Following yesterdays news regarding the leak of 6.5 million LinkedIn password hashes, it’s once again important for individuals and businesses to look at their password security.
The first priority for any LinkedIn user is to log in to the site and reset their password – this should be done as soon as possible. For many users though, there are additional steps that may need to be taken.
If, like many people, you “recycle” passwords across many sites, then you should reset passwords for all sites that share the same password. This might include passwords for webmail, banking and high profile e-commerce sites (such as Amazon, Ebay and Paypal) as the highest priority. We also recommend that you avoid allowing websites to store card details/payment information if possibile.
You should use a different password for different sites and services to limit your exposure following a leak of data from any site. It’s important to note that many security breaches occur and are not noticed/reported – this case is slightly unique in that the hashed passwords have been publicly released onto the internet, allowing people to take steps to prevent further damage.
What makes a Strong Password
There is a common misconception that a strong password must be a random string of characters that is illegible. The reality of this is that these passwords are usually short and are difficult to remember – subsequently, they are written down or stored somewhere easily accessible. It’s mathematically easier for a computer to brute force or “guess” a short random password than a long password made up of a string of dictionary words. Single dictionary words should definitely be avoided:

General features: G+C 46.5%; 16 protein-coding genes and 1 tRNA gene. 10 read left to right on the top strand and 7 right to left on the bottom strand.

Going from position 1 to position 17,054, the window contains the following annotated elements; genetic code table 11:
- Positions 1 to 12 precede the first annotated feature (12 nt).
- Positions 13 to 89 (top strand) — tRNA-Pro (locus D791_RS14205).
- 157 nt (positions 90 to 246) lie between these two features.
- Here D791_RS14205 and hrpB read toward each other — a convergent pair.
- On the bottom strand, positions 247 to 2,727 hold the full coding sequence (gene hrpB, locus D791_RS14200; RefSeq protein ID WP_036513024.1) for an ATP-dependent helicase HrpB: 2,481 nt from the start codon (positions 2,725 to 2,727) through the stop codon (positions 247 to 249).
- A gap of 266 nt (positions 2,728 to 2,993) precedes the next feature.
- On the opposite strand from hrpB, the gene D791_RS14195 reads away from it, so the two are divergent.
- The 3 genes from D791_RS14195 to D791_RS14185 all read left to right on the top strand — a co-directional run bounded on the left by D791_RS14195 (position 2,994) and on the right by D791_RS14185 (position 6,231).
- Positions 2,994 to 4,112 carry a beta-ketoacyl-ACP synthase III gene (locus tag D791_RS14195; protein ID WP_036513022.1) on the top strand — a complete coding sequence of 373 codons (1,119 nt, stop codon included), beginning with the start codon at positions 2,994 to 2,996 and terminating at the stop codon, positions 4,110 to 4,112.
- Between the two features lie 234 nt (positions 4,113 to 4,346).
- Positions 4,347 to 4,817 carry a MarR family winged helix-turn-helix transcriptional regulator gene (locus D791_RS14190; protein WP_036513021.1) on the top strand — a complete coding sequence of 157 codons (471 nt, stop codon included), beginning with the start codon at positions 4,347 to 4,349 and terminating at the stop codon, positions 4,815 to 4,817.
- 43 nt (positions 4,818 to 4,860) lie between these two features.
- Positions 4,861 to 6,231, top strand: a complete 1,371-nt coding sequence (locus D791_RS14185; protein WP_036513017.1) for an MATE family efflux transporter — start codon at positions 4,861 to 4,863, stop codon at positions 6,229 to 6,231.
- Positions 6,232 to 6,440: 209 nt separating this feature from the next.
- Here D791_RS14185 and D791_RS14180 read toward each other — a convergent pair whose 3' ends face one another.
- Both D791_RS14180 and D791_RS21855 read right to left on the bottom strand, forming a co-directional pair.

We recommend the following steps with regard to storing (and using) passwords:
- Never write down a password or store in an unencrypted document.
- If you are only likely to use a website once, use a completely random password. You can always request a password reset from the site.
- If you need to save a password list, encrypt it using gnupg , PGP or store it within a password safe such as Keypass (which is particularly useful as it has Android, iPhone, Windows and Mac clients and is free and open-source)
- Construct passwords from long passphrases (around 20 characters). An example of a strong, but memorable password would be penguinheadsetscrewdrivercardigan^ which is memorable as it can be visually represented
- If you suspect someone knows your password, change it immediately – this is much easier though if you have unique passwords for each service – rather than having to change passwords on all sites that you use.